(This content is being used for illustrative purposes only; any person depicted in the content is a model)
Methamphetamine is a powerful stimulant drug commonly referred to as meth. It is used by roughly 4% of the population of the U.S., with recent reports showing meth using rising in areas around the country.
- 2012- 440,000 people reported using meth
- 2014- 569,000 people reported using meth
That is a 29% increase in just two years!
- 2014- 3,700 overdose deaths were caused by meth
- 2015- 4,900 overdose deaths were caused by meth
- 2016- 7,700 overdose deaths were caused by meth
Recent statistics indicate that meth is one of the most commonly used drugs in America. This illicit chemical substance is a Schedule II drug, with an elevated potential for:
- Long-term health issues
Using this drug is not only illegal but extremely dangerous for both mental health and physical health. Meth addiction can lead to some very serious organ problems, and can even be fatal. The risks associated with meth addiction only get worse the longer that someone uses it. More damage is done to the organs and the risks of developing other health issues continued to increase.
Meth is a highly addictive drug, and meth addiction can be very difficult to overcome without safe medical detox, professional treatment, and continued support. Due to the risks of meth use, one should not wait to get help. But how do you know someone has a meth addiction?
Here are 11 signs and side effects of meth addiction to watch out for.
Xerostomia, commonly known as dry mouth, is a well-known side-effect of meth addiction. The mouths own saliva contains antibacterial properties that naturally help to maintain oral hygiene. When someone has a chronic dry mouth, less saliva is produced, causing more exposure to bacteria. “Meth mouth” is when dry mouth from meth use causes thing like:
- Gum disease
- Tooth decay
- Tooth loss
Regular issues with oral hygiene such as these may be an indication of frequent meth use.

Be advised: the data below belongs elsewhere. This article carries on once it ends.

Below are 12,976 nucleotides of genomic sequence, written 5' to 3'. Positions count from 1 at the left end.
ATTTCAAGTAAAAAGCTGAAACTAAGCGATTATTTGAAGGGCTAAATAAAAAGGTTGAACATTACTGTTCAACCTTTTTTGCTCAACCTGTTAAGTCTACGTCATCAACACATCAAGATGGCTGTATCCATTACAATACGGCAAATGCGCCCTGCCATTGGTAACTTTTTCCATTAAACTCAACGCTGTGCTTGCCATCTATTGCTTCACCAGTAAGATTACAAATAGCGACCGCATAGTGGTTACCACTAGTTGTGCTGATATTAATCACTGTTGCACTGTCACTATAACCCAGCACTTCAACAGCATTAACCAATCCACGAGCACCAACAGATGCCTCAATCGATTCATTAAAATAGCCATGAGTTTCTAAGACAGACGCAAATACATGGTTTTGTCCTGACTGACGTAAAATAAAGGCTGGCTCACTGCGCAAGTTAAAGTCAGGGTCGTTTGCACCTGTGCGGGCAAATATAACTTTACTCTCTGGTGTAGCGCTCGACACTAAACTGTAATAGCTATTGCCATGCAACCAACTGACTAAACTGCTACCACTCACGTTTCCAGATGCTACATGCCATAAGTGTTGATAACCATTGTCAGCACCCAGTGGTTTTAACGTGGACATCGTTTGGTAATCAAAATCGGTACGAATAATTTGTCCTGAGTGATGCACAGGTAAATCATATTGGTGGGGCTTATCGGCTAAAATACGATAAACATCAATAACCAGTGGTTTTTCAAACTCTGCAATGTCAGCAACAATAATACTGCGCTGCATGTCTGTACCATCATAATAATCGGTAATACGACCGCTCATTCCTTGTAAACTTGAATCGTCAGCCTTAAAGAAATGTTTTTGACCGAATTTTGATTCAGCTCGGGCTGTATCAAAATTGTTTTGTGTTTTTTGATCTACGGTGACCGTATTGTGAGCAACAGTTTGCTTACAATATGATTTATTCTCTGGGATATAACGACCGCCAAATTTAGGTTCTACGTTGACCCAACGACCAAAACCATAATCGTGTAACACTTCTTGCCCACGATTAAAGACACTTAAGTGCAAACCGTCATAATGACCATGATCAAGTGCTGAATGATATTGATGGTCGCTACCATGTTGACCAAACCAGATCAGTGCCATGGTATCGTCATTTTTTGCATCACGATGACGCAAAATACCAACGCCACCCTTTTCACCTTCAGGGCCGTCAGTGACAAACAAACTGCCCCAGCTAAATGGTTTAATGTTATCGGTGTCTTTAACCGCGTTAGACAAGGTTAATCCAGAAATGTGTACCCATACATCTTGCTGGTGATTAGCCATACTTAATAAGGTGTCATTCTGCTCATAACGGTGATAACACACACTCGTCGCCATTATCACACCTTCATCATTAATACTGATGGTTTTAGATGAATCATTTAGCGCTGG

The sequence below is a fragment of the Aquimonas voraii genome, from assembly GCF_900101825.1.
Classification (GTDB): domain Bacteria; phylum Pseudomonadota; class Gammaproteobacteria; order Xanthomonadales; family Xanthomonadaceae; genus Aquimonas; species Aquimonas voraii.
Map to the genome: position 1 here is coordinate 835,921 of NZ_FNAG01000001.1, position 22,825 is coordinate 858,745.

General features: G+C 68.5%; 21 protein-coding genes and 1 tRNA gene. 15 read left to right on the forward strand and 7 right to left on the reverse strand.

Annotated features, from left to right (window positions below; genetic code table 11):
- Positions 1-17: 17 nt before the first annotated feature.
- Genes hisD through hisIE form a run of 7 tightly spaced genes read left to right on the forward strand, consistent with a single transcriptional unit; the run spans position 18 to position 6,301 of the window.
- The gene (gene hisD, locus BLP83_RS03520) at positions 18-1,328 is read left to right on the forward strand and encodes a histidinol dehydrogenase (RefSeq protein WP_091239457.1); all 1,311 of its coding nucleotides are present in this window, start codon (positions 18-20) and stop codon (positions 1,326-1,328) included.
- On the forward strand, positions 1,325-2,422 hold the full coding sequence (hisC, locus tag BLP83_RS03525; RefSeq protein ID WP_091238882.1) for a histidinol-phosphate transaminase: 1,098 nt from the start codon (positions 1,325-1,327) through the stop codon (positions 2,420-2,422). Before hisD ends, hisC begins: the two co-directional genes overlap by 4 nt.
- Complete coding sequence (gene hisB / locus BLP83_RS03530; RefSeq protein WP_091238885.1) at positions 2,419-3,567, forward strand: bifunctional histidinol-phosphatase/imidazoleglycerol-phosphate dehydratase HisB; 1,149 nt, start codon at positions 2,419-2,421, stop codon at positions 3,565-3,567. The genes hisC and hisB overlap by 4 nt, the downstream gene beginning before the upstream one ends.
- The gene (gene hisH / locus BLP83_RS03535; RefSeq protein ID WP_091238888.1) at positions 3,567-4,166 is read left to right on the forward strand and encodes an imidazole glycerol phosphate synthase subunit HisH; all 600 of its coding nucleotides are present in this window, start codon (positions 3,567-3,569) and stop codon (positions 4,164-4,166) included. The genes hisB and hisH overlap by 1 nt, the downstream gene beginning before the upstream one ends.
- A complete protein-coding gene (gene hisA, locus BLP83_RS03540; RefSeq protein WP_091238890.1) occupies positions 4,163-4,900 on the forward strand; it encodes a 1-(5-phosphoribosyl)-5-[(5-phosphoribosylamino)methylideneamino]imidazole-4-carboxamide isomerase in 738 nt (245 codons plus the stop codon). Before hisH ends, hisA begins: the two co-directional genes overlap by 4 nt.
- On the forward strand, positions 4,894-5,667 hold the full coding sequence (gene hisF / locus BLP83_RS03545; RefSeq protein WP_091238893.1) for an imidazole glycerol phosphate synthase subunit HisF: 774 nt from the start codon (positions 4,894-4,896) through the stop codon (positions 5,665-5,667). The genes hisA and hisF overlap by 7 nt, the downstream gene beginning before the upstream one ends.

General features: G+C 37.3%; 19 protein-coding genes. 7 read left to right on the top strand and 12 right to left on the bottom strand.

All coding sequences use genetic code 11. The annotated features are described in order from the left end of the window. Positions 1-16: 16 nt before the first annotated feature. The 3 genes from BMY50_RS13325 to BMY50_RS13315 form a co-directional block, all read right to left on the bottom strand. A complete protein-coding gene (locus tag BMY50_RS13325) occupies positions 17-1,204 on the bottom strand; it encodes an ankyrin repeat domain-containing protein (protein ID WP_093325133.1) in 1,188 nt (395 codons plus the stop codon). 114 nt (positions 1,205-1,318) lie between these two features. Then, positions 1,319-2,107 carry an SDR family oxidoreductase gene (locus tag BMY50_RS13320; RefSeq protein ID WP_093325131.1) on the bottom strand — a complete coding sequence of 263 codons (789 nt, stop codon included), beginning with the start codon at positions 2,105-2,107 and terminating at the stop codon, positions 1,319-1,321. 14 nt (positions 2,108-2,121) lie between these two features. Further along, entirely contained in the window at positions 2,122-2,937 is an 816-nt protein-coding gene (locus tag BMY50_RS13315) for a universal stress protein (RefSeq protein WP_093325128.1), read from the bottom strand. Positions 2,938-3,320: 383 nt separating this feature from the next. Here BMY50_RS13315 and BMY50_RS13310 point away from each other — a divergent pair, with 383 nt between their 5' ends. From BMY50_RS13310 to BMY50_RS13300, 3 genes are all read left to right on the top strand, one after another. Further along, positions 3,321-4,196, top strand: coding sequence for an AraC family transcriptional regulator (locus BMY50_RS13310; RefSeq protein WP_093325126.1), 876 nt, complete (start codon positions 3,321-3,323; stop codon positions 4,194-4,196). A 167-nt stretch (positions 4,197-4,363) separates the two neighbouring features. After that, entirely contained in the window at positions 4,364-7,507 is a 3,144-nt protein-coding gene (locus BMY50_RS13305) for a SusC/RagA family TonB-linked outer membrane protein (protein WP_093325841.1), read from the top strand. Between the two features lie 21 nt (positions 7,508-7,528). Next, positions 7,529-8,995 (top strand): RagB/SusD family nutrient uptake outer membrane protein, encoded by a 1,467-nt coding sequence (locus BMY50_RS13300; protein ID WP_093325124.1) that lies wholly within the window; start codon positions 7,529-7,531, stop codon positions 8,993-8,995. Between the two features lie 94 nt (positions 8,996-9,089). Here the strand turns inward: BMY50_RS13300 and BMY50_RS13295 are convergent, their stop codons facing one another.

A common side effect of long-term meth addiction is experiencing hallucinations. This may not mean they are currently under the influence of the drug. Hallucinations are not only visual either. Some people who hallucinate due to meth use experience:
- Disturbing images or people who aren’t there
- Hear phantom sounds and voices
- Smell odors
- Fell phantom sensations
Sometimes the hallucinated sensations can lead to other side effects.
A side effect of meth use is severe itching, which can cause intense scratching that creates huge, red, open sores on the skin. The sores can happen even after the first use. Typically they show up on:
This is because the chemicals used to make meth can dry out the skin. But the itching and scratching fits can also be caused by hallucinations created by the chemicals in the drug. Some users will think there are bugs on, or even beneath their skin.
Meth addiction is frequently connected to aggressive behavior and even bursts of violence. Studies conducted among meth users have determined that:
- 56% of meth uses admit the drug causes them to commit violence
- 59% reported specific violent criminal behaviors, such as robbery and homicide
This powerful stimulant can exaggerate aggression. If you or a loved one exhibits uncharacteristically violent outbursts, it may be a sign of serious meth addiction.
A signature side effect of most stimulants is that they prominently influence the central nervous system, giving an individual an energy boost. Due to the heightened sense of alertness, meth addiction often causes sleep disturbances and insomnia.
Many meth users report to staying awake for several days or even weeks at a time. Eventually, they may experience an intense crash for two or three days between extended periods of intense stimulation.
As meth continues acting on the central nervous system, the stimulant typically makes someone feel more nervous or anxious on a constant basis.
- Evidence shows roughly 75% of meth users have experience anxiety disorders
Anxiety is one of the most commonly reported psychiatric symptoms of people addicted to meth.
Along with the effects of the stimulant on energy levels, meth also influences the part of the brain that controls rational thinking and emotional responses. Once this chemical acts on the brain, it can create an imbalance that causes paranoid thoughts to creep in. Other side-effects of meth can actually make it worse, including:
- Increased Aggression
These various factors can contribute to a growing sense of paranoia, which could be an indication of severe meth use.
Because of the effects of using meth on the brain, the stimulant also causes emotional imbalance. Some studies show:
- 48% of meth users struggle with depression
The imbalance in brain chemicals for altering and controlling a person’s mood can lead to other mental health disorders, including bipolar disorder.
Weakened Immune System